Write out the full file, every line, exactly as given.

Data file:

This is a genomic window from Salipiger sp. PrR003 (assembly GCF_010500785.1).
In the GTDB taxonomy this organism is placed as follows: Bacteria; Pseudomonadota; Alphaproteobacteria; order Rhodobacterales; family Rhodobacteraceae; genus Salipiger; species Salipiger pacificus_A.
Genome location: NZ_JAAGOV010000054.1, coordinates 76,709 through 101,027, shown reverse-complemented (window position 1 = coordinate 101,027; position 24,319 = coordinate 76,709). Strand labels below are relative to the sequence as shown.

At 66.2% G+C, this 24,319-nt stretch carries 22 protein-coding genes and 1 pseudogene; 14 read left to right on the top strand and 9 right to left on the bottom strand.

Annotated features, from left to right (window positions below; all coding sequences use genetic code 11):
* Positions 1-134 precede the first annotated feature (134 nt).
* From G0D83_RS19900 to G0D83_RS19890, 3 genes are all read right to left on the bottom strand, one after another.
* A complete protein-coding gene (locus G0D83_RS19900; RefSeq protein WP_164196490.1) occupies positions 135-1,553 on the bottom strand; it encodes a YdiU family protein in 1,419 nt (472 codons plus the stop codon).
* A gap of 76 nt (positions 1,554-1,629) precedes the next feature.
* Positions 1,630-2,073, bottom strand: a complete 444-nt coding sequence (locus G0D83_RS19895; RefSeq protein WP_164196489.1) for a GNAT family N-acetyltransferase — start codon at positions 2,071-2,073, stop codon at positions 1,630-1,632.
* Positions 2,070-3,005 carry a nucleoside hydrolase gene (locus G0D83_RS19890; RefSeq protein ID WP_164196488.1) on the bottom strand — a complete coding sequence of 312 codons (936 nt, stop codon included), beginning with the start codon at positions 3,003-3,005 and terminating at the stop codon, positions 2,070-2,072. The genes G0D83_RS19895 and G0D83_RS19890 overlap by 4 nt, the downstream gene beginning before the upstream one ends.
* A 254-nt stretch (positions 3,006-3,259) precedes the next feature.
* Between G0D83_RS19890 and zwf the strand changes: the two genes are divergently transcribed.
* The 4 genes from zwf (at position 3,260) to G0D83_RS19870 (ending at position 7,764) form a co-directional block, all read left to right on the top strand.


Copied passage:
This is a genomic window from Salipiger sp. PrR003 (assembly GCF_010500785.1).
In the GTDB taxonomy this organism is placed as follows: Bacteria; Pseudomonadota; Alphaproteobacteria; order Rhodobacterales; family Rhodobacteraceae; genus Salipiger; species Salipiger pacificus_A.
Genome location: NZ_JAAGOV010000054.1, coordinates 76,709 through 101,027, shown reverse-complemented (window position 1 = coordinate 101,027; position 24,319 = coordinate 76,709). Strand labels below are relative to the sequence as shown.

At 66.2% G+C, this 24,319-nt stretch carries 22 protein-coding genes and 1 pseudogene; 14 read left to right on the top strand and 9 right to left on the bottom strand.

Annotated features, from left to right (window positions below; all coding sequences use genetic code 11):
* Positions 1-134 precede the first annotated feature (134 nt).
* From G0D83_RS19900 to G0D83_RS19890, 3 genes are all read right to left on the bottom strand, one after another.
* A complete protein-coding gene (locus G0D83_RS19900; RefSeq protein WP_164196490.1) occupies positions 135-1,553 on the bottom strand; it encodes a YdiU family protein in 1,419 nt (472 codons plus the stop codon).
* A gap of 76 nt (positions 1,554-1,629) precedes the next feature.
* Positions 1,630-2,073, bottom strand: a complete 444-nt coding sequence (locus G0D83_RS19895; RefSeq protein WP_164196489.1) for a GNAT family N-acetyltransferase — start codon at positions 2,071-2,073, stop codon at positions 1,630-1,632.
* Positions 2,070-3,005 carry a nucleoside hydrolase gene (locus G0D83_RS19890; RefSeq protein ID WP_164196488.1) on the bottom strand — a complete coding sequence of 312 codons (936 nt, stop codon included), beginning with the start codon at positions 3,003-3,005 and terminating at the stop codon, positions 2,070-2,072. The genes G0D83_RS19895 and G0D83_RS19890 overlap by 4 nt, the downstream gene beginning before the upstream one ends.
* A 254-nt stretch (positions 3,006-3,259) precedes the next feature.
* Between G0D83_RS19890 and zwf the strand changes: the two genes are divergently transcribed.
* The 4 genes from zwf (at position 3,260) to G0D83_RS19870 (ending at position 7,764) form a co-directional block, all read left to right on the top strand.